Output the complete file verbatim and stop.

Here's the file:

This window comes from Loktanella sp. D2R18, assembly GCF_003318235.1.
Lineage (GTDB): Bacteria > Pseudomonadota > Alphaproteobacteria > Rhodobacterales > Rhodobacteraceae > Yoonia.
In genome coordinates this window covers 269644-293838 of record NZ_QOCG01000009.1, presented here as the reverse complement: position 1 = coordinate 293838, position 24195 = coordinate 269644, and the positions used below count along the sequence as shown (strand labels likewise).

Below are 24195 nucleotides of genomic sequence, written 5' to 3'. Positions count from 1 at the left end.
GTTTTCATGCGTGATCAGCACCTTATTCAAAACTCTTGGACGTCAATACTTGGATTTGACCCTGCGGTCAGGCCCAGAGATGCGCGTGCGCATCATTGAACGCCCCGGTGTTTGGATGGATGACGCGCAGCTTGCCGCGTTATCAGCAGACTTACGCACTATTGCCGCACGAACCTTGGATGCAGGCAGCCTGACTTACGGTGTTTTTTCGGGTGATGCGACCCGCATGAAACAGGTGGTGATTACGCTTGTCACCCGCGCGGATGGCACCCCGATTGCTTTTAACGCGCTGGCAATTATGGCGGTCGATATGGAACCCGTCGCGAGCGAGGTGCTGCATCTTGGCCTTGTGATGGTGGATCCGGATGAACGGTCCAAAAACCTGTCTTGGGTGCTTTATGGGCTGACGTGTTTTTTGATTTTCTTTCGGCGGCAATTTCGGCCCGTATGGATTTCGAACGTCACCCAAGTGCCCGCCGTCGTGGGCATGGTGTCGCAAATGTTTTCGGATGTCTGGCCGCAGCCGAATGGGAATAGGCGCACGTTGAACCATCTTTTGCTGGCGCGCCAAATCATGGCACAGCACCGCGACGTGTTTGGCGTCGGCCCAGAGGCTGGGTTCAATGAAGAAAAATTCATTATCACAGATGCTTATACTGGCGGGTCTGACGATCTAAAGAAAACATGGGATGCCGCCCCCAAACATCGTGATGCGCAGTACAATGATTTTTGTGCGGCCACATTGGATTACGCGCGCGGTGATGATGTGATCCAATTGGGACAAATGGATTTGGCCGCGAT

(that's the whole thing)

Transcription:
This window comes from Loktanella sp. D2R18, assembly GCF_003318235.1.
Lineage (GTDB): Bacteria > Pseudomonadota > Alphaproteobacteria > Rhodobacterales > Rhodobacteraceae > Yoonia.
In genome coordinates this window covers 269644-293838 of record NZ_QOCG01000009.1, presented here as the reverse complement: position 1 = coordinate 293838, position 24195 = coordinate 269644, and the positions used below count along the sequence as shown (strand labels likewise).

Below are 24195 nucleotides of genomic sequence, written 5' to 3'. Positions count from 1 at the left end.
GTTTTCATGCGTGATCAGCACCTTATTCAAAACTCTTGGACGTCAATACTTGGATTTGACCCTGCGGTCAGGCCCAGAGATGCGCGTGCGCATCATTGAACGCCCCGGTGTTTGGATGGATGACGCGCAGCTTGCCGCGTTATCAGCAGACTTACGCACTATTGCCGCACGAACCTTGGATGCAGGCAGCCTGACTTACGGTGTTTTTTCGGGTGATGCGACCCGCATGAAACAGGTGGTGATTACGCTTGTCACCCGCGCGGATGGCACCCCGATTGCTTTTAACGCGCTGGCAATTATGGCGGTCGATATGGAACCCGTCGCGAGCGAGGTGCTGCATCTTGGCCTTGTGATGGTGGATCCGGATGAACGGTCCAAAAACCTGTCTTGGGTGCTTTATGGGCTGACGTGTTTTTTGATTTTCTTTCGGCGGCAATTTCGGCCCGTATGGATTTCGAACGTCACCCAAGTGCCCGCCGTCGTGGGCATGGTGTCGCAAATGTTTTCGGATGTCTGGCCGCAGCCGAATGGGAATAGGCGCACGTTGAACCATCTTTTGCTGGCGCGCCAAATCATGGCACAGCACCGCGACGTGTTTGGCGTCGGCCCAGAGGCTGGGTTCAATGAAGAAAAATTCATTATCACAGATGCTTATACTGGCGGGTCTGACGATCTAAAGAAAACATGGGATGCCGCCCCCAAACATCGTGATGCGCAGTACAATGATTTTTGTGCGGCCACATTGGATTACGCGCGCGGTGATGATGTGATCCAATTGGGACAAATGGATTTGGCCGCGAT